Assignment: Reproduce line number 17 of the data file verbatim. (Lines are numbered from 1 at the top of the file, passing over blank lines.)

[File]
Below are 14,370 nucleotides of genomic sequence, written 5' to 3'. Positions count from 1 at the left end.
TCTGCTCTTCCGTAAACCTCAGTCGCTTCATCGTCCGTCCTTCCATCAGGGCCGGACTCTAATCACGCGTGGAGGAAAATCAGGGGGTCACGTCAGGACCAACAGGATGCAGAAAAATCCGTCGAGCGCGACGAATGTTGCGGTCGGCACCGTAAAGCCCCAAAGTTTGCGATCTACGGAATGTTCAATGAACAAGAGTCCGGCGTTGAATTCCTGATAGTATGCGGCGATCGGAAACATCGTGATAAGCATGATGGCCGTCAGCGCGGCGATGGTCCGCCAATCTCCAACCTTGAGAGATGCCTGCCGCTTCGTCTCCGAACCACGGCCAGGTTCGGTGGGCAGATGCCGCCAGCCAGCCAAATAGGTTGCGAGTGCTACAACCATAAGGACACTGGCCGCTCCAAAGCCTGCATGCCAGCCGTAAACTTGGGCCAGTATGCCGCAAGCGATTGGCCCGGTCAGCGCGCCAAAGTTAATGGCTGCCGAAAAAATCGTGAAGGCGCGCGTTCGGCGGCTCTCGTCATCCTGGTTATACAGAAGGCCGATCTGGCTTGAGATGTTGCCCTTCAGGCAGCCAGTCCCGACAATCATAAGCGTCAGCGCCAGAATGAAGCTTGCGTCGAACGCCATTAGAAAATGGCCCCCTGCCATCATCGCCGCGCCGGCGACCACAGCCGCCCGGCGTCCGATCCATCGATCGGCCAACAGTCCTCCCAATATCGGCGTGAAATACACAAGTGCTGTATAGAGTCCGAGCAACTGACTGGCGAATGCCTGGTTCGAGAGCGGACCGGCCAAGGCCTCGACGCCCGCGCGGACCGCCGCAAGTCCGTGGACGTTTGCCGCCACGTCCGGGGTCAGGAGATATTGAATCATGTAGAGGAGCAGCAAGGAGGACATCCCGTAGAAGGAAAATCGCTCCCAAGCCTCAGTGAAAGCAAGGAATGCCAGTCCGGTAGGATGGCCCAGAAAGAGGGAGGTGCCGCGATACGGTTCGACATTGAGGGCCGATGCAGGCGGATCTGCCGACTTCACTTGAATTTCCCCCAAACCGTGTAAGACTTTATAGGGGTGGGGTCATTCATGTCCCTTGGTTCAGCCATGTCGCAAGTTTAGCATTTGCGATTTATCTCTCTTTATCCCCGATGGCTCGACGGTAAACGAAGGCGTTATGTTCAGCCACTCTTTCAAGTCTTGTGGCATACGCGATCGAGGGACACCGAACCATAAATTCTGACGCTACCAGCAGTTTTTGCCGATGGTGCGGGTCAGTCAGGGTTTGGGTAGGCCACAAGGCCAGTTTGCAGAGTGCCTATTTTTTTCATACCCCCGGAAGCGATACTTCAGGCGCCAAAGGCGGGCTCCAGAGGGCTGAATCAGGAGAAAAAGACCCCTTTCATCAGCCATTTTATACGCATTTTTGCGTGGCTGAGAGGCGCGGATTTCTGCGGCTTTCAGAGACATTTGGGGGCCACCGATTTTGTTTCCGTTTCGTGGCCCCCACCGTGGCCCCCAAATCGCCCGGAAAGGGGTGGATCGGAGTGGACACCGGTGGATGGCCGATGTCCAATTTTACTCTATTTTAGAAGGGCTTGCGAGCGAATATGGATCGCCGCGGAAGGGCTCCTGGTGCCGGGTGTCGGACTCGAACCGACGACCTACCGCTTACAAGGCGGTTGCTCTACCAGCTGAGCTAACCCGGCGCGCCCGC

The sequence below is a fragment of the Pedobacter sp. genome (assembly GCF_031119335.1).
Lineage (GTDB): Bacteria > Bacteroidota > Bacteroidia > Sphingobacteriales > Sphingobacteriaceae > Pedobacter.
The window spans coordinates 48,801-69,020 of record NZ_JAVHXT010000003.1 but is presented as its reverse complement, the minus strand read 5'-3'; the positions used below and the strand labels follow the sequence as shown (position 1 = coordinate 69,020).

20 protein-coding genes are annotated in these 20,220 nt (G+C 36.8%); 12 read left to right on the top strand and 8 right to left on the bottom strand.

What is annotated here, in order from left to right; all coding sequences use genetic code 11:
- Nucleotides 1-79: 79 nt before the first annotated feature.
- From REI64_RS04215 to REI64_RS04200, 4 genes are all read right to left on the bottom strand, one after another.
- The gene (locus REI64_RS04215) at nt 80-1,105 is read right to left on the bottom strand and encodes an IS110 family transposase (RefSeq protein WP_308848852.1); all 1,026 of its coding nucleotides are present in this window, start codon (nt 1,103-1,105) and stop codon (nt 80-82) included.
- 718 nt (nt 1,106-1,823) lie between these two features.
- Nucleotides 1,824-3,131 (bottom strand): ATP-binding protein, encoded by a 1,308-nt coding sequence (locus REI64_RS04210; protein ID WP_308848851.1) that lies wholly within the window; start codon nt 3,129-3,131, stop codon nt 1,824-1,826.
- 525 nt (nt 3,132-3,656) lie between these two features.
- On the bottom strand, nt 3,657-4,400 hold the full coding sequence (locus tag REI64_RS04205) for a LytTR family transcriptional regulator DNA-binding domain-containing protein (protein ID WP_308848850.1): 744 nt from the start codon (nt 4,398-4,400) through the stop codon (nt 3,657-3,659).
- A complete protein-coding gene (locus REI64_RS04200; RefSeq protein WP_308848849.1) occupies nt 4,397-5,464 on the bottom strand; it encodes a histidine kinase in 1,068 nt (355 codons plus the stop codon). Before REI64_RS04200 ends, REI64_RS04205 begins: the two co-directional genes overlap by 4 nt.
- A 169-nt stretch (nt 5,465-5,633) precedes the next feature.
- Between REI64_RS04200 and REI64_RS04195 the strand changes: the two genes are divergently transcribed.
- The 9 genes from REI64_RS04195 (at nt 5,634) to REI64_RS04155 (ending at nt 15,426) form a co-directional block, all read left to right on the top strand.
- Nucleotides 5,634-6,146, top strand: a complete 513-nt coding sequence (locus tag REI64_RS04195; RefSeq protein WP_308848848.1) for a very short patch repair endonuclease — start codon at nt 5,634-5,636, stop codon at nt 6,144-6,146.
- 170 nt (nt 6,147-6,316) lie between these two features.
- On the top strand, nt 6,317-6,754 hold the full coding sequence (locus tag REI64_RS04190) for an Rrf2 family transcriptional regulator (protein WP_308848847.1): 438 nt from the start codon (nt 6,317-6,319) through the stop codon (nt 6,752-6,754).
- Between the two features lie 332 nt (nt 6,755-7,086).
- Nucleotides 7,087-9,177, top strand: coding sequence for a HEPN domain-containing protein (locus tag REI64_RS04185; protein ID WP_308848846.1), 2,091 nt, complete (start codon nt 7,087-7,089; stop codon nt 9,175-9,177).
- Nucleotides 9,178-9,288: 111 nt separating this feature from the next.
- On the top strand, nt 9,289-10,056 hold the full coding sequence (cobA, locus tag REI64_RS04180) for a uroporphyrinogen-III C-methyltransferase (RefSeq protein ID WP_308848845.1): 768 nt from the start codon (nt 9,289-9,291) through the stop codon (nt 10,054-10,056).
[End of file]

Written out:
- Between REI64_RS04200 and REI64_RS04195 the strand changes: the two genes are divergently transcribed.